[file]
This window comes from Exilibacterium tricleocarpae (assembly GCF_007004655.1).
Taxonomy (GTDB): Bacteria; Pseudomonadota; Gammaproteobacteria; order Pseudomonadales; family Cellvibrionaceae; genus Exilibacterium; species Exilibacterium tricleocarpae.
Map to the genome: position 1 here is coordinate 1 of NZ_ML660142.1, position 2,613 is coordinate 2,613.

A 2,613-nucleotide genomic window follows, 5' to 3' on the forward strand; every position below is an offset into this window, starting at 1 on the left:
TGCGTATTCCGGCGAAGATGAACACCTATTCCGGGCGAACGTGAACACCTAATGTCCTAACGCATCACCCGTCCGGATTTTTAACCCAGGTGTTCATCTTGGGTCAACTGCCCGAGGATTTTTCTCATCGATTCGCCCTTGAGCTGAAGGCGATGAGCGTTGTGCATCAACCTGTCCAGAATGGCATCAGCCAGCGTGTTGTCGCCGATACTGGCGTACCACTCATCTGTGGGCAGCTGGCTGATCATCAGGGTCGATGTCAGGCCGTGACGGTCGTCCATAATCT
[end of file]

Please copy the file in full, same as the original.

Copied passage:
This window comes from Exilibacterium tricleocarpae (assembly GCF_007004655.1).
Taxonomy (GTDB): Bacteria; Pseudomonadota; Gammaproteobacteria; order Pseudomonadales; family Cellvibrionaceae; genus Exilibacterium; species Exilibacterium tricleocarpae.
Map to the genome: position 1 here is coordinate 1 of NZ_ML660142.1, position 2,613 is coordinate 2,613.

A 2,613-nucleotide genomic window follows, 5' to 3' on the forward strand; every position below is an offset into this window, starting at 1 on the left:
TGCGTATTCCGGCGAAGATGAACACCTATTCCGGGCGAACGTGAACACCTAATGTCCTAACGCATCACCCGTCCGGATTTTTAACCCAGGTGTTCATCTTGGGTCAACTGCCCGAGGATTTTTCTCATCGATTCGCCCTTGAGCTGAAGGCGATGAGCGTTGTGCATCAACCTGTCCAGAATGGCATCAGCCAGCGTGTTGTCGCCGATACTGGCGTACCACTCATCTGTGGGCAGCTGGCTGATCATCAGGGTCGATGTCAGGCCGTGACGGTCGTCCATAATCT